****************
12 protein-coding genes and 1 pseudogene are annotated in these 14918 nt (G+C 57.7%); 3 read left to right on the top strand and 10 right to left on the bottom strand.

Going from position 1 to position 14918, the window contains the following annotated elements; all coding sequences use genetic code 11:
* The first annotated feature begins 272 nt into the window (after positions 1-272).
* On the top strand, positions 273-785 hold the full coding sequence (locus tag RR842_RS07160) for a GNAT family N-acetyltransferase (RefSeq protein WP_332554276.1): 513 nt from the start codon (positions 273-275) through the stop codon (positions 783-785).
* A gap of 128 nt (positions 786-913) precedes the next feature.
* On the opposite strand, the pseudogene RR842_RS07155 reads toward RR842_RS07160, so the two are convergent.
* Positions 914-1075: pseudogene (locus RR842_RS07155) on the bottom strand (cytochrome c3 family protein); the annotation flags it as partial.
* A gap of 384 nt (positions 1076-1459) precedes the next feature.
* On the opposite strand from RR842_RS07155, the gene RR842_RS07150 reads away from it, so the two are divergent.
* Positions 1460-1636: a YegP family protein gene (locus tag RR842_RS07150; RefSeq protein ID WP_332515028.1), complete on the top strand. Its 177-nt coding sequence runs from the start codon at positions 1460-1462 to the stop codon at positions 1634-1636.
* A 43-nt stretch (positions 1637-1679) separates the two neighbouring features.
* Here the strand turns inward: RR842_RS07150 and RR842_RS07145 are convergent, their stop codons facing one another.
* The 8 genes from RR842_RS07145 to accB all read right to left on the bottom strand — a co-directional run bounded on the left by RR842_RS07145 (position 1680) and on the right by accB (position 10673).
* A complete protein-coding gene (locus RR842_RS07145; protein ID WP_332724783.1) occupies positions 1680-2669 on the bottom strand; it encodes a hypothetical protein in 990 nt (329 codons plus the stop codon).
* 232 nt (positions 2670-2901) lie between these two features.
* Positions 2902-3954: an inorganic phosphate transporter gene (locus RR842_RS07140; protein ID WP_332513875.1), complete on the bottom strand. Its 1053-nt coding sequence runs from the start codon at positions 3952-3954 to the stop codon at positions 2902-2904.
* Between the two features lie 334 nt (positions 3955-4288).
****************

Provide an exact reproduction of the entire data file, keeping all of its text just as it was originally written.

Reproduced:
12 protein-coding genes and 1 pseudogene are annotated in these 14918 nt (G+C 57.7%); 3 read left to right on the top strand and 10 right to left on the bottom strand.

Going from position 1 to position 14918, the window contains the following annotated elements; all coding sequences use genetic code 11:
* The first annotated feature begins 272 nt into the window (after positions 1-272).
* On the top strand, positions 273-785 hold the full coding sequence (locus tag RR842_RS07160) for a GNAT family N-acetyltransferase (RefSeq protein WP_332554276.1): 513 nt from the start codon (positions 273-275) through the stop codon (positions 783-785).
* A gap of 128 nt (positions 786-913) precedes the next feature.
* On the opposite strand, the pseudogene RR842_RS07155 reads toward RR842_RS07160, so the two are convergent.
* Positions 914-1075: pseudogene (locus RR842_RS07155) on the bottom strand (cytochrome c3 family protein); the annotation flags it as partial.
* A gap of 384 nt (positions 1076-1459) precedes the next feature.
* On the opposite strand from RR842_RS07155, the gene RR842_RS07150 reads away from it, so the two are divergent.
* Positions 1460-1636: a YegP family protein gene (locus tag RR842_RS07150; RefSeq protein ID WP_332515028.1), complete on the top strand. Its 177-nt coding sequence runs from the start codon at positions 1460-1462 to the stop codon at positions 1634-1636.
* A 43-nt stretch (positions 1637-1679) separates the two neighbouring features.
* Here the strand turns inward: RR842_RS07150 and RR842_RS07145 are convergent, their stop codons facing one another.
* The 8 genes from RR842_RS07145 to accB all read right to left on the bottom strand — a co-directional run bounded on the left by RR842_RS07145 (position 1680) and on the right by accB (position 10673).
* A complete protein-coding gene (locus RR842_RS07145; protein ID WP_332724783.1) occupies positions 1680-2669 on the bottom strand; it encodes a hypothetical protein in 990 nt (329 codons plus the stop codon).
* 232 nt (positions 2670-2901) lie between these two features.
* Positions 2902-3954: an inorganic phosphate transporter gene (locus RR842_RS07140; protein ID WP_332513875.1), complete on the bottom strand. Its 1053-nt coding sequence runs from the start codon at positions 3952-3954 to the stop codon at positions 2902-2904.
* Between the two features lie 334 nt (positions 3955-4288).